Researchers have found that it is specifically the inhibition of CB1 receptor activation with an increased CB2 receptor activation produces beneficial effects following an ischemic event like a stroke3. Offers neuroprotective effects, It’s the CB2 receptor, which regulates the inflammatory response, that’s been found to drive neurogenesis and improve motor functional recovery after stroke1,6.

Study findings also suggest that prolonged cannabis use reduces the risk of stroke by improving oxygen and blood flow to the brain2.

States That Have Approved Medical Marijuana for Stroke

Currently, no states have approved medical marijuana specifically for the treatment of stroke. However, a number of states will consider allowing medical marijuana to be used for the treatment of stroke with the recommendation from a physician. These states include: California (any debilitating illness where the medical use of marijuana has been recommended by a physician), Connecticut (other medical conditions may be approved by the Department of Consumer Protection), Massachusetts (other conditions as determined in writing by a qualifying patient’s physician), Nevada (other conditions subject to approval), Oregon (other conditions subject to approval), Rhode Island (other conditions subject to approval), and Washington (any “terminal or debilitating condition”).

In Washington D.C., any condition can be approved for medical marijuana as long as a DC-licensed physician recommends the treatment.

Recent Studies on Cannabis’ Effect on Stroke

  • Administering cannabinoids shortly following an ischemic event reduce neural damage and improve motor functional recovery.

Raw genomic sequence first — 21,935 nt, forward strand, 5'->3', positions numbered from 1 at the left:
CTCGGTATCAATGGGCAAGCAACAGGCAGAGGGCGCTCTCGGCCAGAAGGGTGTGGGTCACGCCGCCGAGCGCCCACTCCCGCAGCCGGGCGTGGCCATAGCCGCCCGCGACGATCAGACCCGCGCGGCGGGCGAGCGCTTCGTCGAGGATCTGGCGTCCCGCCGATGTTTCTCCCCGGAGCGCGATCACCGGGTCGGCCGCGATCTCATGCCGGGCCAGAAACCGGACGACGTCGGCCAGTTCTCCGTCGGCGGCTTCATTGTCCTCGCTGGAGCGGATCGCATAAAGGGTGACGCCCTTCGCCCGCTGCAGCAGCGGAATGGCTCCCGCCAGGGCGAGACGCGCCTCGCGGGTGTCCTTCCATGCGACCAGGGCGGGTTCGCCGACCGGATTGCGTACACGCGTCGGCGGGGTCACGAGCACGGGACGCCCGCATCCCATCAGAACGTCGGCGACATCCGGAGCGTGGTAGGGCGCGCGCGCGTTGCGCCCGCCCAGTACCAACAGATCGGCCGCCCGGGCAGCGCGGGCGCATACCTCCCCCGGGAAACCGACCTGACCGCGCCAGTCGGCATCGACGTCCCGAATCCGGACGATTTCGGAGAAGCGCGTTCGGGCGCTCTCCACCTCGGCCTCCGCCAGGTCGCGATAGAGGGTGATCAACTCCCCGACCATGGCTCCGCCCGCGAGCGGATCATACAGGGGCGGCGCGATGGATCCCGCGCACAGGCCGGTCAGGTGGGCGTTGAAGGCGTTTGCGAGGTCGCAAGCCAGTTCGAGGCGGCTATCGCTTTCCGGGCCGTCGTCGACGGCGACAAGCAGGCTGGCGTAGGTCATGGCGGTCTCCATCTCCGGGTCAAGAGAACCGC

Cannabinoid type 2 receptor activation downregulates stroke-induced classic and alternative brain macrophage/microglial activation concomitant to neuroprotection .
    http://stroke.ahajournals.org/content/43/1/211.long

References:

  1. Bravo-Ferrer, I., Cuartero, M.I., Zarruk, J.G., Pradillo, J.M., Hurtado, O., Romera, V.G., Diaz-Alonso, J., Garcia-Segura, J.M., Guzman, M., Lizasoain, I., Galve-Roperh, I., and Moro, M.A. (2016). Cannabinoid type-2 receptor drives neurogenesis and improves functional outcome after stroke. Stroke, 48(1), 204-212. Retrieved from http://stroke.ahajournals.org/content/48/1/204.long.
  2. Filbey, F.M., Aslan, S., Lu, H., and P., S. (2017). Residual effects of THC via novel measures of brain perfusion and metabolism in a large group of chronic cannabis users. Neuropsychopharmacology, 43, 700-7. Retrieved from https://www.nature.com/articles/npp201744.
  3. Hillard, C. J. (2008). Role of cannabinoids and endocannabinoids in cerebral ischemia. Current Pharmaceutical Design, 14(23), 2347–2361. Retrieved from https://www.ncbi.nlm.nih.gov/pmc/articles/PMC2581413/.
  4. Stroke. (2015, July 30). Mayo Clinic. Retrieved from http://www.mayoclinic.org/diseases-conditions/stroke/home/ovc-20117264.
  5. Ward, S.J., Castelli, F., Reichenbach, Z.W., and Tuma, R.F. (2018, February 15). Surprising outcomes in cannabinoid CB1/CB2 receptor double knockout mice in two models of ischemia. Life Sciences, 195, 1-5. Retrieved from https://www.sciencedirect.com/science/article/pii/S002432051730677X?via%3Dihub.
  6. Zarruk, J.G., Fernandez-Lopez, D., Garcia-Yebenes, I., Garcia-Gutierrez, M.S., Vivancos, J., Nombela, F., Torres, M., Burguete, M.C., Manzanares, J., Lizasoain, I., Moro, M.A. (2012, January). Cannabinoid type 2 receptor activation downregulates stroke-induced classic and alternative brain macrophage/microglial activation concomitant to neuroprotection. Stroke, 43(1), 211-9. Retrieved from http://stroke.ahajournals.org/content/43/1/211.long.
  7. Zhang, M., Adler, M.W., Abood, M.E., Ganea, D., Jallo, J., and Tuma, R.F. (2009). CB2 receptor activation attenuates microcirculatory dysfunction during cerebral ischemic/reperfusion injury. Microvascular Research, 78(1), 86–94. Retrieved from https://www.ncbi.nlm.nih.gov/pmc/articles/PMC3319431/?report=classic.
  • October 13, 2015
  • Eve Ripley